Ash smeared sadhus standing on one leg or lying on a bed of nails while subsisting on leaves; pilgrims who immerse themselves at the Sangam to wash away their sins, attain moksh and be free of the wretchedness of repeated rebirth; unfortunate stampedes that kill hundreds; colour, vibrancy and a desperate yearning to reach out to the Unknowable… the Kumbh Mela, held every 12 years at the confluence of the Ganga and the Yamuna at Allahabad, is all that.
It's also, in the words of Rahul Mehrotra, who has co-edited the excellent Kumbh Mela; Mapping the Ephemeral Megacity, "a pop-up megacity". A 20 sq mile-marvel, the nagari shelters about 70 million visitors on the dry flood plains for the duration of the Kumbh, after which everything is disassembled and the site returns to being rich agricultural land.
The product of a multi-year multi-disciplinary research project focussed on the 2013 Kumbh Mela coordinated by the Harvard University South Asia Institute, the book includes superb photos by Dinesh Mehta and Giles Price and illuminating essays on the significance of the Kumbh from the religious, architectural, public health, government and infrastructural perspectives. Both scholarly and accessible, it's stuffed with the kind of information that would induce salivation in fans of the BBC quiz show, Mastermind.
Like, did you know the site covers 1,936.56 hectares, that it has 99 parking lots, 30 police stations, 50 fire stations, 14 allopathic hospitals, 22,000 street lights, 35,000 individual toilets - that's probably more than the number of toilets in the capital - and that an estimated 200,000 people were lost at the last event?
But more important than the thrills it affords to the hoarder of statistical trivia is the fact that this work and the research projects out of which it grew will provide many insights to those pondering about the big questions to do with public health and rapid urbanisation. Can some of the dynamism evident in the building and administration of the Kumbh nagari be replicated in India's emerging cities? Could some of the methods of the megacity that vanishes almost completely - except, sadly, for the mounds of waste it leaves in its wake - be used to improve conditions in refugee camps? What are the public health lessons that could be implemented at other mass gatherings, both religious and secular, across the world like the Haj and the Olympics? Could the methods used at the last Kumbh to track the spread of cold and flu and the digital cataloguing of complaints at clinics - Sachit Balsari of the FXB Center for Health and Human Rights,who co-authored the essay on Health and Safety reckons the Kumbh is an epidemiologist's nightmare "in terms of disease transmission" - be replicated at other pilgrimage spots across the country? We already have the answer to the last question: medical students from Allahabad, who worked with the Harvard team in 2013, are now screening pilgrims at the ongoing Nasik Kumbh for hypertension, diabetes and oral lesions.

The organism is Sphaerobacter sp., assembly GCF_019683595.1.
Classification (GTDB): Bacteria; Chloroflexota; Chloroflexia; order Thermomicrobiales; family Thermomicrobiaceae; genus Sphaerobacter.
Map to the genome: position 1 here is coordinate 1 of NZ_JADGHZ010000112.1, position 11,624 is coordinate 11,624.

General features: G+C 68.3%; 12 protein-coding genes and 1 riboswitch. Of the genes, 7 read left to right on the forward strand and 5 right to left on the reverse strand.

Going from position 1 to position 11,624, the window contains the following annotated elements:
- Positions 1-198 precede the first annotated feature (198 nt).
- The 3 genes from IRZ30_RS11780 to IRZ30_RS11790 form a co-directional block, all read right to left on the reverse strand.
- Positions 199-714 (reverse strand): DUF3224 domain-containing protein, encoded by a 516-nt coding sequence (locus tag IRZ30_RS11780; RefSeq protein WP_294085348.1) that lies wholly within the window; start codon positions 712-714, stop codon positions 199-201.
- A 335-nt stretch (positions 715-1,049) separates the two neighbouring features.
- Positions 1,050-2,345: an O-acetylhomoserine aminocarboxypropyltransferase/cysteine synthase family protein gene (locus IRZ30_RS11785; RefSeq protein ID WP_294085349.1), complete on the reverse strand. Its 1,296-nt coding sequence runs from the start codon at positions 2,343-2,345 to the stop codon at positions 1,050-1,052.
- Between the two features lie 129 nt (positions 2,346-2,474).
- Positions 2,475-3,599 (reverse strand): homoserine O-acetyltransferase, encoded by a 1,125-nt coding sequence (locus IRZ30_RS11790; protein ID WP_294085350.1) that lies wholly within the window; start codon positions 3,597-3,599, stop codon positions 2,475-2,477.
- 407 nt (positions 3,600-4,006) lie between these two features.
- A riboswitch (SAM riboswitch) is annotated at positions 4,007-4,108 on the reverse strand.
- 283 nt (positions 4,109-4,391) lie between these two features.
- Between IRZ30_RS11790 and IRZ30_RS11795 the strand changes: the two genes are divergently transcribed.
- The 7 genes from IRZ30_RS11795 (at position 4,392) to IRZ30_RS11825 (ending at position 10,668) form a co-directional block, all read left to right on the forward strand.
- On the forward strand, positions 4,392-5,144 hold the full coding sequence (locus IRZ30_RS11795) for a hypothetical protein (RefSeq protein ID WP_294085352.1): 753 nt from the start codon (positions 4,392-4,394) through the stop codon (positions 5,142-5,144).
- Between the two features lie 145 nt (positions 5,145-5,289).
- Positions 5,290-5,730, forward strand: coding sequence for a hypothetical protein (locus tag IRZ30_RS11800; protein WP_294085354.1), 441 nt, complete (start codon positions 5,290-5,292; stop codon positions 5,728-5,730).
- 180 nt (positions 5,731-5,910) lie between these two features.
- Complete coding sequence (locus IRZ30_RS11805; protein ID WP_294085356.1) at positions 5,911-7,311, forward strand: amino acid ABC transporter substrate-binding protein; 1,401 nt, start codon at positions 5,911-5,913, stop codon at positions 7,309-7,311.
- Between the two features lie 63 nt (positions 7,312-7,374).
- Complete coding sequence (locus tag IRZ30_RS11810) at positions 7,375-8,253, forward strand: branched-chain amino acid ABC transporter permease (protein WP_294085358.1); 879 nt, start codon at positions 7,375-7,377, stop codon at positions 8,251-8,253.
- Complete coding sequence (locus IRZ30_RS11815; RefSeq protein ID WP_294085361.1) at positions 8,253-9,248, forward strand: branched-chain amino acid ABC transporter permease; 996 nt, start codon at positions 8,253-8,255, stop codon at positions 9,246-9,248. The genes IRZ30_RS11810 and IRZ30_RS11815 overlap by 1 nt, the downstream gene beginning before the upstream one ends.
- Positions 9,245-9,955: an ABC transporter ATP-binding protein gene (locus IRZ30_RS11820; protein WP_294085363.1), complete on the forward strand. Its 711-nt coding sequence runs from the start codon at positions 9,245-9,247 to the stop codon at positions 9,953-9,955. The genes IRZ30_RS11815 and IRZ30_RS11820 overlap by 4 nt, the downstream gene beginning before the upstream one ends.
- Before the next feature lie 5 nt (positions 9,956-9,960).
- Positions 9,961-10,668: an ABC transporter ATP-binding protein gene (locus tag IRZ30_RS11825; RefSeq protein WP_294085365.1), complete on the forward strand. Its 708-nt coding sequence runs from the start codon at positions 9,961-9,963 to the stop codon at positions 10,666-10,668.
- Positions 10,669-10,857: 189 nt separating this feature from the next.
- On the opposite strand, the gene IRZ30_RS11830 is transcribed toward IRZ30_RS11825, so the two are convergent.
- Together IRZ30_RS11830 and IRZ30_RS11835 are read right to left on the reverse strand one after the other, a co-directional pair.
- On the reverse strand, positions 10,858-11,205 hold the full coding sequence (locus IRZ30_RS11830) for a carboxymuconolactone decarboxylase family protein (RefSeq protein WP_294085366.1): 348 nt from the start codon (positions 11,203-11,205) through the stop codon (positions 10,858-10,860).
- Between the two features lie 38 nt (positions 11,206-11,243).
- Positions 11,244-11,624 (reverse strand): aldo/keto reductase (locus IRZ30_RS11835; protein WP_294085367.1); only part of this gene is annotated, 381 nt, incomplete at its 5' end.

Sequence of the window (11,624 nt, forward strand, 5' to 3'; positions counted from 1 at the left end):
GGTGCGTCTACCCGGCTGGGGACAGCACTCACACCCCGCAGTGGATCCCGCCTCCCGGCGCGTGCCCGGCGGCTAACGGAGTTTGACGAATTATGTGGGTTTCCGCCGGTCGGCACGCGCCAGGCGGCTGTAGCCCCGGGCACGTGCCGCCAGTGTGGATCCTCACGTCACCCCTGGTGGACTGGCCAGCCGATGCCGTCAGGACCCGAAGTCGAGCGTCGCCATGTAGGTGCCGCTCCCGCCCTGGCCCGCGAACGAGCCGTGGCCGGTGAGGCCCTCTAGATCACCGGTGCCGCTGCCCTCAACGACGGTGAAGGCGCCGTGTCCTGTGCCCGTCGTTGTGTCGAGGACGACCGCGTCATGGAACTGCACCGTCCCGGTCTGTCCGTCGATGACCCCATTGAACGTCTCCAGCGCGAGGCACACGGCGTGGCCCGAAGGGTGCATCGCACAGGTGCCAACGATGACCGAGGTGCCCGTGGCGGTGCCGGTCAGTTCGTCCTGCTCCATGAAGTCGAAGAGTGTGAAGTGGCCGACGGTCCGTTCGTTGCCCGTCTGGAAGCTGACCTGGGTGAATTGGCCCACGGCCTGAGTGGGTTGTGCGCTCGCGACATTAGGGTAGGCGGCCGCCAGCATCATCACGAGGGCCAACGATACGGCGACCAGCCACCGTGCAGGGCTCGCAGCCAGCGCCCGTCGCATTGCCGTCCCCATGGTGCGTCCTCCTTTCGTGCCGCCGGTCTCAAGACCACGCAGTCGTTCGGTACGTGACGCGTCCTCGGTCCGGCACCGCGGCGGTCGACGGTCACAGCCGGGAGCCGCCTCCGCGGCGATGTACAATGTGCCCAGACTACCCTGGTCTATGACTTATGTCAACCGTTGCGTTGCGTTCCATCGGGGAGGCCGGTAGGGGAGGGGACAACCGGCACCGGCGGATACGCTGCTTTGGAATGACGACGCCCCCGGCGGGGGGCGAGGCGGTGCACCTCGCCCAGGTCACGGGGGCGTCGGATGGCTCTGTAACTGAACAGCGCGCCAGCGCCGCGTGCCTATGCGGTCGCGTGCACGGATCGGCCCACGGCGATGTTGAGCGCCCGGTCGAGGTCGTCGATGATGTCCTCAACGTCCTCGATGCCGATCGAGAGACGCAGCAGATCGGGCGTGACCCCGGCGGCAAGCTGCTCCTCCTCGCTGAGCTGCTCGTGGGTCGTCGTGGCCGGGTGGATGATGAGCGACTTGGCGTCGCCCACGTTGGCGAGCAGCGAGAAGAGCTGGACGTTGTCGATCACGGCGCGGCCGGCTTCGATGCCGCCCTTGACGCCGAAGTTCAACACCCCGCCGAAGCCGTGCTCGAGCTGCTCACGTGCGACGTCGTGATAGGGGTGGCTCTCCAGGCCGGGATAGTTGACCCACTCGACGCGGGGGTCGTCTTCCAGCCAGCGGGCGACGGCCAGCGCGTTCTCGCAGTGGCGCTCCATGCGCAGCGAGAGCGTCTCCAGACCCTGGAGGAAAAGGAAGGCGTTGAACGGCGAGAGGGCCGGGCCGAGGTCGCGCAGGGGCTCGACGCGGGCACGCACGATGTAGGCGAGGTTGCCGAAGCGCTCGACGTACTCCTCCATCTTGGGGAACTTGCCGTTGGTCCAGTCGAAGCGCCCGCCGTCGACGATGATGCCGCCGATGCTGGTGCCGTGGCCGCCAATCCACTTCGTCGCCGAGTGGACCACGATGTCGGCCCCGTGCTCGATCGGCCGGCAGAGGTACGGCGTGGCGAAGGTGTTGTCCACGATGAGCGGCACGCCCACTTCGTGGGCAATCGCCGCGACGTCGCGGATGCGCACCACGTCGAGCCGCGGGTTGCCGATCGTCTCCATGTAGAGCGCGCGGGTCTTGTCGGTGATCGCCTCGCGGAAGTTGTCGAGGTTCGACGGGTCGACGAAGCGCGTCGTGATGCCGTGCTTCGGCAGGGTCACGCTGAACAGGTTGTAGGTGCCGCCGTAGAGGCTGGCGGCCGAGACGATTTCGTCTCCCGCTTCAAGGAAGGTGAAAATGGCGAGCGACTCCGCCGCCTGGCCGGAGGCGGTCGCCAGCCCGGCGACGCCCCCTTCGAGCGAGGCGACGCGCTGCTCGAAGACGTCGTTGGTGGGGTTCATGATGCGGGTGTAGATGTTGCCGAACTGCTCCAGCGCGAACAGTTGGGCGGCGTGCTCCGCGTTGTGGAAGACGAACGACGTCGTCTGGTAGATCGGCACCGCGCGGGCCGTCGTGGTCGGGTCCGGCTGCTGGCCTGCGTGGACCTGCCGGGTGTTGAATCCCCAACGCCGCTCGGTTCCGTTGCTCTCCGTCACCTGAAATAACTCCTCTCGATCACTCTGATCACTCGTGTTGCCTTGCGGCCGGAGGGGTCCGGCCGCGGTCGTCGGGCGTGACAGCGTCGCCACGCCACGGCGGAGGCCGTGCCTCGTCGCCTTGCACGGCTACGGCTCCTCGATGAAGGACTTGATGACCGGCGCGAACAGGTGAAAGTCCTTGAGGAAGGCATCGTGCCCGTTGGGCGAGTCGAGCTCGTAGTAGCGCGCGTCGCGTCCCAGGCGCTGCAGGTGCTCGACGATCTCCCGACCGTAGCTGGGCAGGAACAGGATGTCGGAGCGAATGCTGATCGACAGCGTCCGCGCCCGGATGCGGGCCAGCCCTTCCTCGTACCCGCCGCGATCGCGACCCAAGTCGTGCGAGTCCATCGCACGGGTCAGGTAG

The book's strength lies in how well it explains both the spiritual and the temporal aspects of the world's largest gathering. 'Understanding the Kumbh Mela' by Diana Eck and Kalpesh Bhatt discusses the religious and mythic aspects of the event, explains the concept of tirtha, quotes Hsuan Tsang who, back in 643CE, already described the great mela as an "age-long festival", examines the politics of the akharas, and ruminates on the many-layered concept of sacrifice at Prayag -"the foremost place of sacrifice" in the words of a contemporary sadhu.
If you have any complaints about the book, it's to do with references to units of measure like hectares and miles instead of metres, and the naivety of the suggestion that a nominal ticket price be charged: "If the Kumbh Mela is to last and thrive in Allahabad for twelve, twenty-four, forty-eight or 1,200 more years, as India grows and as the rivers get more and more stressed, something like this may be implemented". The Kumbh existed for millennia before the modern Indian state came into being and it'll continue to exist long after we are gone. To a civilization that believes a "day of Brahma" is equal to 4.32 billion years, the idea of an impending environmental doomsday - even if it's entirely probably - seems absurd… as is the idea of charging for a dip at Sangam - even if it's entirely necessary. But these are mere quibbles about a book that is undoubtedly a fine achievement.